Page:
by: Rev. Alex Molozaiy
As I’ve been stressing to our kids during “Time with the Children,” Advent means ‘arrival.’ It’s the church season that awaits the coming of the Light of the World: Jesus. As I think about the Ukrainian civilians without power, huddled in the cold and dark this Advent, I am struck by just how much of the whole world eagerly awaits the dawning of a new world.
As the Church of Jesus Christ, we are in covenant with God to help the world that is transform into the world as it should be. Yes, you might be thinking, but… how, exactly? This is one of those direct questions to which there are hundreds of correct answers, but hard to boil down to a few that could apply to everyone. The disciples were constantly attempting to get Jesus to give them simple answers to this question. Jesus would inevitably respond to them with a story about a rich man and a vineyard or a shepherd who leaves 99 sheep in potential peril in search of one. We and the disciples are left scratching our heads, perhaps more confused than less. Why didn’t he just TELL us what to do?
In his refusal to give them a simple, concrete answer, Jesus was attempting to get them to upend their thinking, to change the way they came at their problem or reconsider their goals in light of God’s goals, to discern for ourselves.
Thankfully, the hardest part of discerning why the church exists was done for us before the stories of Jesus began being written down that provide us with a basic framework that has stood the test of time. The early church correctly arrived at the five primary functions of the Church of Jesus and they can help guide us today. Because they’re as ancient as the church itself, they’re sometimes referred to by church folk in their original Greek: Leitourgia, Koinonia, Didache, Diakonia, and Kerygma. Don’t panic, I’m going to translate and unpack each of these a little to see if they can help you discern individually as I share with you the ways I see CPC heading toward them as it seeks to spread the Light that once again breaks into our world at Christmas.
Leitourgia is literally ‘the work of the people,’ and is the primary work of all congregations: worship. Worship means putting God at the center of everything we do and removing any idol that might presume to take God’s place. We remember that God is the audience for worship, not the folks in the pews. In 2023, I will be working with the Diaconate to increase the participation of laypeople in leading of worship because I believe that it pleases God when more and different voices offer praise.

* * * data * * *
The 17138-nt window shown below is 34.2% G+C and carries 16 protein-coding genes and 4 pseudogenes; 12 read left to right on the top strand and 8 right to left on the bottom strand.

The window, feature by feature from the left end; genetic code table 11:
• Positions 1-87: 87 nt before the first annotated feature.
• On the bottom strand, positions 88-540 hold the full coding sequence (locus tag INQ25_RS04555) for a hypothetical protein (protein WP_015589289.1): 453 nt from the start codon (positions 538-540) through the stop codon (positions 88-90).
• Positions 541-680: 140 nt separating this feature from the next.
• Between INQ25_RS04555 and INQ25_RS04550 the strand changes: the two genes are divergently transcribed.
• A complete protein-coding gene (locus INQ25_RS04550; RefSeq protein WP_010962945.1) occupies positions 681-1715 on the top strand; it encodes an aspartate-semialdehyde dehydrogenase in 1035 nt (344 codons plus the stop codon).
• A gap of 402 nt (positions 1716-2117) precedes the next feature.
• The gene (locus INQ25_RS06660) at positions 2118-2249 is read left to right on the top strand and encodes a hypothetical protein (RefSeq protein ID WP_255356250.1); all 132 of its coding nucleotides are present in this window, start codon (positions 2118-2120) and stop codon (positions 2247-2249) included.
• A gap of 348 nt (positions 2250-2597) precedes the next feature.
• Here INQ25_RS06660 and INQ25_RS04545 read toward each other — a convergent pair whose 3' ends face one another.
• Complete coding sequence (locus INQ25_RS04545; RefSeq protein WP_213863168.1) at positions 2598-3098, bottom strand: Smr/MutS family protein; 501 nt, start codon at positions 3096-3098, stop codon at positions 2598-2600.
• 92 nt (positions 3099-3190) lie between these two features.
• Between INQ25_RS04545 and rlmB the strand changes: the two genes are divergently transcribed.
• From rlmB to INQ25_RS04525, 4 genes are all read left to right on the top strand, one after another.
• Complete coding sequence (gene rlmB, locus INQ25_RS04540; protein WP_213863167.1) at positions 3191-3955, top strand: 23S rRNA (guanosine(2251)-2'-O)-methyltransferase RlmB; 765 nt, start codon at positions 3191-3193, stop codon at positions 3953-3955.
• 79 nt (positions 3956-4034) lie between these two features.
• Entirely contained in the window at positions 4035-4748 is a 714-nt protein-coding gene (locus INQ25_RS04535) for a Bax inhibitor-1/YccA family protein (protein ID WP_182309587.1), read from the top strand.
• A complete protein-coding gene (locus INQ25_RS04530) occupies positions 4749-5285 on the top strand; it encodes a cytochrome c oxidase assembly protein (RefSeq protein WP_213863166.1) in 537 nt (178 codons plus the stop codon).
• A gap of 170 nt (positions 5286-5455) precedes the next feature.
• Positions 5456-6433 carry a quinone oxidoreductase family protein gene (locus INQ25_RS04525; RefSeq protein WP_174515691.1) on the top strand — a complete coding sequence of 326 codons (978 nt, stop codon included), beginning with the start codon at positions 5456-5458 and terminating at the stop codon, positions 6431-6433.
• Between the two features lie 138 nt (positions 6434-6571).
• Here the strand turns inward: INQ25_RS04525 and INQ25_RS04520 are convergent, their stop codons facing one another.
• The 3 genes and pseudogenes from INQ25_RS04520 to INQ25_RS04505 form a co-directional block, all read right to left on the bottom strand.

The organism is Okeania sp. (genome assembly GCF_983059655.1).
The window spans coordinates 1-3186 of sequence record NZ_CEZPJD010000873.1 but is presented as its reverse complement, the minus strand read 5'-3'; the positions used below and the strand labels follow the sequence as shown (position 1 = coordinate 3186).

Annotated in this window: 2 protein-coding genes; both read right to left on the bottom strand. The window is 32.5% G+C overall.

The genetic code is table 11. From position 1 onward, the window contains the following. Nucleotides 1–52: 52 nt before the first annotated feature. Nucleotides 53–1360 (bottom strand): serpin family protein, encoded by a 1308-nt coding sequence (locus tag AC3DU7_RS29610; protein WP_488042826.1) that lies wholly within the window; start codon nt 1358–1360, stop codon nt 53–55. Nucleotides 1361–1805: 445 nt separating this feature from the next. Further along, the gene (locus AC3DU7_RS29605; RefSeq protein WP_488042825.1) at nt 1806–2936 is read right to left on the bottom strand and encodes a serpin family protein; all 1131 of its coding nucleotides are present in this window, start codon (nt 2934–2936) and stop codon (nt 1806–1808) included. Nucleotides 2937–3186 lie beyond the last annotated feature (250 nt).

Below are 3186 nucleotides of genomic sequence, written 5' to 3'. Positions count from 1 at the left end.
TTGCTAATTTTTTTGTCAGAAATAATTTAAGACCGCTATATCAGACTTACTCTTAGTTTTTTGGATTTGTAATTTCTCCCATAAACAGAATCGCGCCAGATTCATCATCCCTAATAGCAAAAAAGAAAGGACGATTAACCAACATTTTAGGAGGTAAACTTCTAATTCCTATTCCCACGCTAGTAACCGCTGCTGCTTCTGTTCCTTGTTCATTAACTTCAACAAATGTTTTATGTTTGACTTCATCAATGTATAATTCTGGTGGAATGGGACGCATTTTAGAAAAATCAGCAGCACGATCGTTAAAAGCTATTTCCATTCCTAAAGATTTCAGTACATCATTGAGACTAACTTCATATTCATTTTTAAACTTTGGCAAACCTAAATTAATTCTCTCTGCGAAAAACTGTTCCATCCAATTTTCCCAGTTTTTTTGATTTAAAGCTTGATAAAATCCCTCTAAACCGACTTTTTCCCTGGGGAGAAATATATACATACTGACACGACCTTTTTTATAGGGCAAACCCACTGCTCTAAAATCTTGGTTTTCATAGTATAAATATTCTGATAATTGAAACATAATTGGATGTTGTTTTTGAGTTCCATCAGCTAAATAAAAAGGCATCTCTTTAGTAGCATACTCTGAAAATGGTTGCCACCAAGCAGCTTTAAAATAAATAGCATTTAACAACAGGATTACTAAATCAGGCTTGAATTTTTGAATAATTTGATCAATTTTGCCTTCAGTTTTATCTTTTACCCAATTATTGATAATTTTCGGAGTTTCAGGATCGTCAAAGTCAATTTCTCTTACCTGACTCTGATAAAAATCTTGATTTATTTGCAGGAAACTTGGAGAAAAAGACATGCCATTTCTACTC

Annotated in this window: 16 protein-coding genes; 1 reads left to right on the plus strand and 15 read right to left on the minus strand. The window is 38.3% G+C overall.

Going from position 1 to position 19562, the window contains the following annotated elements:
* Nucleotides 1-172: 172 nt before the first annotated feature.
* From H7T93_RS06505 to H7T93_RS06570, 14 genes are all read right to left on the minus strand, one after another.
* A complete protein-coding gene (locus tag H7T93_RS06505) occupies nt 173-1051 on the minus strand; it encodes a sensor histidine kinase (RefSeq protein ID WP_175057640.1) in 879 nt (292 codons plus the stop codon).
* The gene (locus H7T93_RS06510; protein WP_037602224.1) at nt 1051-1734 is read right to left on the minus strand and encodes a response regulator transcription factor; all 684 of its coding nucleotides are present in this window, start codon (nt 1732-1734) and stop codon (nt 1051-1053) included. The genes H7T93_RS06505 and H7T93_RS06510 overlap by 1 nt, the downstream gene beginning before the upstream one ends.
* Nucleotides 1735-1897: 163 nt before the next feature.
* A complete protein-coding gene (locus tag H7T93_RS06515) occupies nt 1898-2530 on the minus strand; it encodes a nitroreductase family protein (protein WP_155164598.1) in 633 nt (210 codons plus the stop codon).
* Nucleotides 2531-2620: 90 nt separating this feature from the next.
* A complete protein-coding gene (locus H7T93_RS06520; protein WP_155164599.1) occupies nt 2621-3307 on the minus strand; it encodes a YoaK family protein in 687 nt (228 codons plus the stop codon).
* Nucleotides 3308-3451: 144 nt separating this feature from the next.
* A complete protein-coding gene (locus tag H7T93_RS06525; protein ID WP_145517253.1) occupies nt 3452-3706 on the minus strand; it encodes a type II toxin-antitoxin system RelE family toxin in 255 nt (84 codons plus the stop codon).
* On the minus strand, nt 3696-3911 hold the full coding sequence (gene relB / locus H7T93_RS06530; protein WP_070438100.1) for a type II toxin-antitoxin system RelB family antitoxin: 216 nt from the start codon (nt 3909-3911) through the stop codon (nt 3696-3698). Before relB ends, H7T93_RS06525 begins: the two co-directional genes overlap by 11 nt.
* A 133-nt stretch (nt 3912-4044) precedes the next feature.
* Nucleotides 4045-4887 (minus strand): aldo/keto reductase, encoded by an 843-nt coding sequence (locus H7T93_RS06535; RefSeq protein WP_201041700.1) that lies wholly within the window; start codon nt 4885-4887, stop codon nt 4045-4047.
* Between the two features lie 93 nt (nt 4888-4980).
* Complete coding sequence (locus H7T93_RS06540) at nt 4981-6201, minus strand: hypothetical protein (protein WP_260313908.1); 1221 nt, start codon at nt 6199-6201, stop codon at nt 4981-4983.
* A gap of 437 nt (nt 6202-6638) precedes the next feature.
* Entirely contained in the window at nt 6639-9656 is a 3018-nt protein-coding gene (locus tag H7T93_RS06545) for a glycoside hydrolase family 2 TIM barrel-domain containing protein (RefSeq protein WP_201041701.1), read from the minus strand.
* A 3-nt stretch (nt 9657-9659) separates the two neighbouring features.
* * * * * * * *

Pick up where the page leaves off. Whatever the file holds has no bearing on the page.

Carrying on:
Koinonia means ‘community,’ but it’s so much deeper than the model immortalized in the theme song from Cheers: ‘a place where everybody knows your name.’ Here koinonia means that we are a family of choice. We are committed to love one another even when we may not like each other and continue the work of reconciliation and forgiveness that we promise each other in our Church Covenant. In 2023 we’re planning to build community through regular fellowship opportunities outside of Sunday morning and to begin the formation of small group ‘circles’ that meet at times of their own choosing.
Didache is instruction or teaching, but really it is a call to be a life-long learner. As our pilgrim forebears claimed stepping into the new world: “There is yet more light and truth to break forth from God’s Holy Word.” We can all learn more about God by learning the Bible better, but our past understandings of God must be tested and examined as we learn and grow in other ways. For instance, as a left-handed person, I’m grateful that this isn’t seen as demonic possession anymore! As we learn more about creation, we’re learning more about the Creator. In the coming year, I’ll be leading at least one intergenerational study group and providing others with potential discussion topics and questions that anyone who participates in church life will be able to feel like they’ve got something to contribute.
Diakonia is the root of our word “deacon” and it means something along the lines of ‘service work.’ We are blessed by God to be a blessing to someone in need. Offering money is important, but it’s not enough. Truly serving others in ministry means allowing yourself to become vulnerable, being open to receiving a surprising gift or insight that has the potential to change who you are. Each Christian should cultivate their own ministry serving others. Not only will you learn a lot, but it also feels good to be reminded of your gifts.
Finally, kerygma, which means our public witness or proclamation. This is one that many of us in the mainline struggle with. We tend to shy away from proclaiming our faith. We don’t want to make people uncomfortable, we often tell ourselves. But how much of our concern really comes from our fear of how others may feel and how much comes from our own discomfort? We are called to speak out on behalf of those who face bigotry and discrimination and welcome those who’ve been outcast. How will anyone know if we don’t say it out loud where others can hear it? It is past time for us to declare that we are indeed an Open and Affirming congregation and to proclaim that we’re ‘that kind of church’ – one that’ll accept and embrace people who are different, perhaps even challenging. Are we willing to risk the scandal of standing with those who’ve been excluded? I hope that we will become well-known as that church by those who need to hear that God loves them, but it’s not without the risk of alerting those who would try and stop us.
The work of the church is both the same as ever and different for this new year: Tell the story. Bring the light to places that wait in darkness. Let us focus on being the church we need to be now and trust that God will sustain and bless all creation through our incarnate faith.